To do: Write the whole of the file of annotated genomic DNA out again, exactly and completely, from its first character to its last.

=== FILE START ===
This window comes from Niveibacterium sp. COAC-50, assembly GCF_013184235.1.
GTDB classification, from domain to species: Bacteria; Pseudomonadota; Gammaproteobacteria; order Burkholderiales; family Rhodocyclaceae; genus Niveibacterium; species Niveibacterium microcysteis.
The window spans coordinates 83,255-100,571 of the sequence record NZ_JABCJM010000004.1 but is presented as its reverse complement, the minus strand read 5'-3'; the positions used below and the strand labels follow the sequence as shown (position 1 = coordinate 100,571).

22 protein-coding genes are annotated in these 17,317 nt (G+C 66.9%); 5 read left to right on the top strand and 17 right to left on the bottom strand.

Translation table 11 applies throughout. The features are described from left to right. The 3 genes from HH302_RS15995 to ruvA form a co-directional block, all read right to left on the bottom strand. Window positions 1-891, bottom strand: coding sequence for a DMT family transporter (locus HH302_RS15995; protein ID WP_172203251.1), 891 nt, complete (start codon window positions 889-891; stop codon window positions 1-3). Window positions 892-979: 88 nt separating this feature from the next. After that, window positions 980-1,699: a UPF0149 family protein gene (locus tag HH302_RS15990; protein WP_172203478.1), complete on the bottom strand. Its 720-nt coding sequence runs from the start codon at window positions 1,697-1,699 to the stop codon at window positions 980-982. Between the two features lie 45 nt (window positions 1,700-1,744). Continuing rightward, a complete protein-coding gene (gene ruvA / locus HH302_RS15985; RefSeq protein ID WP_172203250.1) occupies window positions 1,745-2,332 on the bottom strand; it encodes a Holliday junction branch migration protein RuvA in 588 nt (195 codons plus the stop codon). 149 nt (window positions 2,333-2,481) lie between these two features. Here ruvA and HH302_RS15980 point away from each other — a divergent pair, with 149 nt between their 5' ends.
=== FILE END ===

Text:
This window comes from Niveibacterium sp. COAC-50, assembly GCF_013184235.1.
GTDB classification, from domain to species: Bacteria; Pseudomonadota; Gammaproteobacteria; order Burkholderiales; family Rhodocyclaceae; genus Niveibacterium; species Niveibacterium microcysteis.
The window spans coordinates 83,255-100,571 of the sequence record NZ_JABCJM010000004.1 but is presented as its reverse complement, the minus strand read 5'-3'; the positions used below and the strand labels follow the sequence as shown (position 1 = coordinate 100,571).

22 protein-coding genes are annotated in these 17,317 nt (G+C 66.9%); 5 read left to right on the top strand and 17 right to left on the bottom strand.

Translation table 11 applies throughout. The features are described from left to right. The 3 genes from HH302_RS15995 to ruvA form a co-directional block, all read right to left on the bottom strand. Window positions 1-891, bottom strand: coding sequence for a DMT family transporter (locus HH302_RS15995; protein ID WP_172203251.1), 891 nt, complete (start codon window positions 889-891; stop codon window positions 1-3). Window positions 892-979: 88 nt separating this feature from the next. After that, window positions 980-1,699: a UPF0149 family protein gene (locus tag HH302_RS15990; protein WP_172203478.1), complete on the bottom strand. Its 720-nt coding sequence runs from the start codon at window positions 1,697-1,699 to the stop codon at window positions 980-982. Between the two features lie 45 nt (window positions 1,700-1,744). Continuing rightward, a complete protein-coding gene (gene ruvA / locus HH302_RS15985; RefSeq protein ID WP_172203250.1) occupies window positions 1,745-2,332 on the bottom strand; it encodes a Holliday junction branch migration protein RuvA in 588 nt (195 codons plus the stop codon). 149 nt (window positions 2,333-2,481) lie between these two features. Here ruvA and HH302_RS15980 point away from each other — a divergent pair, with 149 nt between their 5' ends.